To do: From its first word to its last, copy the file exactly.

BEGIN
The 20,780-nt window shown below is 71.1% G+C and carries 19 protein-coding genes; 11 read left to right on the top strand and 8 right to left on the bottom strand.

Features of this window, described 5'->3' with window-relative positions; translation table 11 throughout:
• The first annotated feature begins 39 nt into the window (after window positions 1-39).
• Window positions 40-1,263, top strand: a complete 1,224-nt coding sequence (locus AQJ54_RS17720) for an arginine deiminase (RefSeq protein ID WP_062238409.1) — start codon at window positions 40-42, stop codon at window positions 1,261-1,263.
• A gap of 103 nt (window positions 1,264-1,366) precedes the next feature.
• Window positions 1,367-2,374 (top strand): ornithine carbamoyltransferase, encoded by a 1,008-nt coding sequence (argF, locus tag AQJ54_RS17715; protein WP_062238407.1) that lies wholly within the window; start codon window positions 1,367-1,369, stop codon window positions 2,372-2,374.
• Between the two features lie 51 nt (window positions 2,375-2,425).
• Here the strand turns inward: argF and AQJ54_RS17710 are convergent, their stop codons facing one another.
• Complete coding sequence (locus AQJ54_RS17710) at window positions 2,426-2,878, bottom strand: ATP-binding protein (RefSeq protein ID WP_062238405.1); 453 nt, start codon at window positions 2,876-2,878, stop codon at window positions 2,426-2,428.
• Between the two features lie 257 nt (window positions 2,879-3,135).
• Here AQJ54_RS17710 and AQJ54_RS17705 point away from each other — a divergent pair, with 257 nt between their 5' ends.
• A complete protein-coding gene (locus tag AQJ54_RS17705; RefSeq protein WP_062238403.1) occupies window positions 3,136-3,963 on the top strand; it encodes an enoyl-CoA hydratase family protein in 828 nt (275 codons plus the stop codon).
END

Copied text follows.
The 20,780-nt window shown below is 71.1% G+C and carries 19 protein-coding genes; 11 read left to right on the top strand and 8 right to left on the bottom strand.

Features of this window, described 5'->3' with window-relative positions; translation table 11 throughout:
• The first annotated feature begins 39 nt into the window (after window positions 1-39).
• Window positions 40-1,263, top strand: a complete 1,224-nt coding sequence (locus AQJ54_RS17720) for an arginine deiminase (RefSeq protein ID WP_062238409.1) — start codon at window positions 40-42, stop codon at window positions 1,261-1,263.
• A gap of 103 nt (window positions 1,264-1,366) precedes the next feature.
• Window positions 1,367-2,374 (top strand): ornithine carbamoyltransferase, encoded by a 1,008-nt coding sequence (argF, locus tag AQJ54_RS17715; protein WP_062238407.1) that lies wholly within the window; start codon window positions 1,367-1,369, stop codon window positions 2,372-2,374.
• Between the two features lie 51 nt (window positions 2,375-2,425).
• Here the strand turns inward: argF and AQJ54_RS17710 are convergent, their stop codons facing one another.
• Complete coding sequence (locus AQJ54_RS17710) at window positions 2,426-2,878, bottom strand: ATP-binding protein (RefSeq protein ID WP_062238405.1); 453 nt, start codon at window positions 2,876-2,878, stop codon at window positions 2,426-2,428.
• Between the two features lie 257 nt (window positions 2,879-3,135).
• Here AQJ54_RS17710 and AQJ54_RS17705 point away from each other — a divergent pair, with 257 nt between their 5' ends.
• A complete protein-coding gene (locus tag AQJ54_RS17705; RefSeq protein WP_062238403.1) occupies window positions 3,136-3,963 on the top strand; it encodes an enoyl-CoA hydratase family protein in 828 nt (275 codons plus the stop codon).